Three years ago, Seattle officials voted to incrementally boost the city’s minimum wage to $15 an hour. Though the decision seemed to be a win for low-income workers, a new study conducted by a group of economists at the University of Washington has shown the opposite.
The paper, published on Monday, used state records of wages and hours for individual employees. Researchers tracked the effects of the wage increase in all industries, focusing especially on the changes in hours worked.
The study showed that Seattle employers haven’t been able to keep up with the rising wage. This has forced employers to implement payroll and hour cuts, put off new hiring and even lay off more workers.
Though workers are making more per hour, they are also facing scheduling cuts, causing the estimated $125 monthly loss.
Along with pay cuts, employers have been looking to hire more skilled and experienced workers, since they are now paying higher wages. This has negative implications for less skilled workers since entry-level jobs are becoming more competitive.
The new UW study strongly suggests that the benefits of an increased minimum wage are being overshadowed by larger negative effects, but not everyone agrees.
Though these problems may be real, it is important to remember that the research is relatively new and has not been peer reviewed.
The study did not include data from large employers with locations both inside and outside of Seattle, such as McDonald’s and Best Buy, as researchers wanted to avoid accidentally including establishments that weren’t subject to the new minimum. This could’ve led to inaccurate results or skewed data, as some critics are suggesting.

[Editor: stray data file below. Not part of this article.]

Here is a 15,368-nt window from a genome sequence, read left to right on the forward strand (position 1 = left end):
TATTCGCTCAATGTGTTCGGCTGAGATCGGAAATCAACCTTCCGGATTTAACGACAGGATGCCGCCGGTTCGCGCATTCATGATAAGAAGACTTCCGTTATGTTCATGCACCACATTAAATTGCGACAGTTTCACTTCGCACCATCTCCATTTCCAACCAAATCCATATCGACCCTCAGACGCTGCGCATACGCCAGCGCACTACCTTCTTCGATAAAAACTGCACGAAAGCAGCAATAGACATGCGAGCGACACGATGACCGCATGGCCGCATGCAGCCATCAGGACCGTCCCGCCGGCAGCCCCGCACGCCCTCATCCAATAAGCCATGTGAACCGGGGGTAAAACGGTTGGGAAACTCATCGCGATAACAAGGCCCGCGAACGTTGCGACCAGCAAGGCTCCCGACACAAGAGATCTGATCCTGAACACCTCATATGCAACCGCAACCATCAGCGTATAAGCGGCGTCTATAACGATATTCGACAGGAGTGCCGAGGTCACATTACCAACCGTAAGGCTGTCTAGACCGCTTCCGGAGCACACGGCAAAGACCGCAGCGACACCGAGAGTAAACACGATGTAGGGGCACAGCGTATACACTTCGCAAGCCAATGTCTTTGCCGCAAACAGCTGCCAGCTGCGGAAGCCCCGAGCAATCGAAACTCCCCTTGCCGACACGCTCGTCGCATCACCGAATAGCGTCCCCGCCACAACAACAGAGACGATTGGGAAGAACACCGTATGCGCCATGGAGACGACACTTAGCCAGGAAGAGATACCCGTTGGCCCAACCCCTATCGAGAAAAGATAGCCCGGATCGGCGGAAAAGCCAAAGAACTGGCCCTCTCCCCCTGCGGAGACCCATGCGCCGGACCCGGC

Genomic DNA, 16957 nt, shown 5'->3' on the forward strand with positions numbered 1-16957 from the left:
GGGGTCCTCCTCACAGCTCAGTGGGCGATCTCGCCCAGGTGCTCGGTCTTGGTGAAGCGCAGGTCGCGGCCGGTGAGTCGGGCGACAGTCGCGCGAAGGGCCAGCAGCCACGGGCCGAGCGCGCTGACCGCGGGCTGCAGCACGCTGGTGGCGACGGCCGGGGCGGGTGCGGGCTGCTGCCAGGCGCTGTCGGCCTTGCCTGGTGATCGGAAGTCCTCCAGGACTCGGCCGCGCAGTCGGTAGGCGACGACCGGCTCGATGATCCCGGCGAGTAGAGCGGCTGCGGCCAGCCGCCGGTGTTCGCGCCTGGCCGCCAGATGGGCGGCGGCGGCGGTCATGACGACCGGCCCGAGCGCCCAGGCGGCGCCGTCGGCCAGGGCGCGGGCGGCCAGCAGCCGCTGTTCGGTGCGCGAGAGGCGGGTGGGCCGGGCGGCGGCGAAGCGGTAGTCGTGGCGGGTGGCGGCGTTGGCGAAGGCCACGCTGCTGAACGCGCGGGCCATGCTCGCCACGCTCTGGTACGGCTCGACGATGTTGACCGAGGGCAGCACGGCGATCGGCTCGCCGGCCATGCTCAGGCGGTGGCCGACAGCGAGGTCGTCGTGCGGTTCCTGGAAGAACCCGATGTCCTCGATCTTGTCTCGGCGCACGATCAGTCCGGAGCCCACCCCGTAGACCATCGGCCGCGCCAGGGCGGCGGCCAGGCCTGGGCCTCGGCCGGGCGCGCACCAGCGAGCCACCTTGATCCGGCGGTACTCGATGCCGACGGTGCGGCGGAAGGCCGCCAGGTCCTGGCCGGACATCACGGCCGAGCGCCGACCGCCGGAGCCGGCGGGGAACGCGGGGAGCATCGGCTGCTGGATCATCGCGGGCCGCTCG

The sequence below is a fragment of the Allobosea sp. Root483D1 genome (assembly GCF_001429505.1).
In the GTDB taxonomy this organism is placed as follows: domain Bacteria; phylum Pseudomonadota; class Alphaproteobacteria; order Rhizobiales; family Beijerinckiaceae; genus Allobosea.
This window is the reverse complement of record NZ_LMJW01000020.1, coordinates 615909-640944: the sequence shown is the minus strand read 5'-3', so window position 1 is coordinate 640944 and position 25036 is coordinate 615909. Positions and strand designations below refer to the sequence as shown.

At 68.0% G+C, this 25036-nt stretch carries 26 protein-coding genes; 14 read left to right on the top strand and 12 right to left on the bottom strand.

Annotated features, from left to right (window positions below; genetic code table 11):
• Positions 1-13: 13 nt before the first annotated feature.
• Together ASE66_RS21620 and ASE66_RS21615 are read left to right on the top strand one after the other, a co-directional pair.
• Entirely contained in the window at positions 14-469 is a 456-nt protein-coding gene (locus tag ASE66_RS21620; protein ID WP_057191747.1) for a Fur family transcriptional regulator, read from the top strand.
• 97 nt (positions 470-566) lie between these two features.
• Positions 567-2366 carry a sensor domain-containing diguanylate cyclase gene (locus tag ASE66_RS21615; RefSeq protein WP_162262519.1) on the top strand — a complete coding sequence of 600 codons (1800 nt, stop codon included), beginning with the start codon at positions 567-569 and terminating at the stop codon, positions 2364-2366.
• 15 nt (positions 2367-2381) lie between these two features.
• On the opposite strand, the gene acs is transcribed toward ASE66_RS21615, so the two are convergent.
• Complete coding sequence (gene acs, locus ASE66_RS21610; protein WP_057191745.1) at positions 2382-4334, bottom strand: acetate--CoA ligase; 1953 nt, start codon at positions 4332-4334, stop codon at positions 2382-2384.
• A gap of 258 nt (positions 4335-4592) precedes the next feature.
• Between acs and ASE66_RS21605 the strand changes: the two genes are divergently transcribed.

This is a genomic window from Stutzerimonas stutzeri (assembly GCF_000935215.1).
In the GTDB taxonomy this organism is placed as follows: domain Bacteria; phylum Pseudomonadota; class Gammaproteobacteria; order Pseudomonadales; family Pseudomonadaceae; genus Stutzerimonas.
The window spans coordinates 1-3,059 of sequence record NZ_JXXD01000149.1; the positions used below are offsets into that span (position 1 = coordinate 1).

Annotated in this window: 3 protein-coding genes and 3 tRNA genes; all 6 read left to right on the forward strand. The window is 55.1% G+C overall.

The University of California — Berkeley, also published a similar study last week. The UC Berkeley study found results that match those of past research, asserting that minimum wage increases are ultimately beneficial for both workers and employers.
UW’s study also could indicate something positive. The negative data showed a loss in low-income work, but that isn’t necessarily a bad thing. The shifts in Seattle’s labor force could merely indicate that more people are getting raises and finding better jobs as a result of the city’s booming economy.
Takeaway: Raising the minimum wage is a complex process
The UW study raises valid concerns, but implementing a wage increase isn’t simple. Many factors will fluctuate as the city tries out this new wage, and a bad report doesn’t mean it’s time to scrap the whole project.
Over time the data will become clearer, but there isn’t enough research yet to conclude whether an increased minimum wage is helping or hurting low-wage workers.
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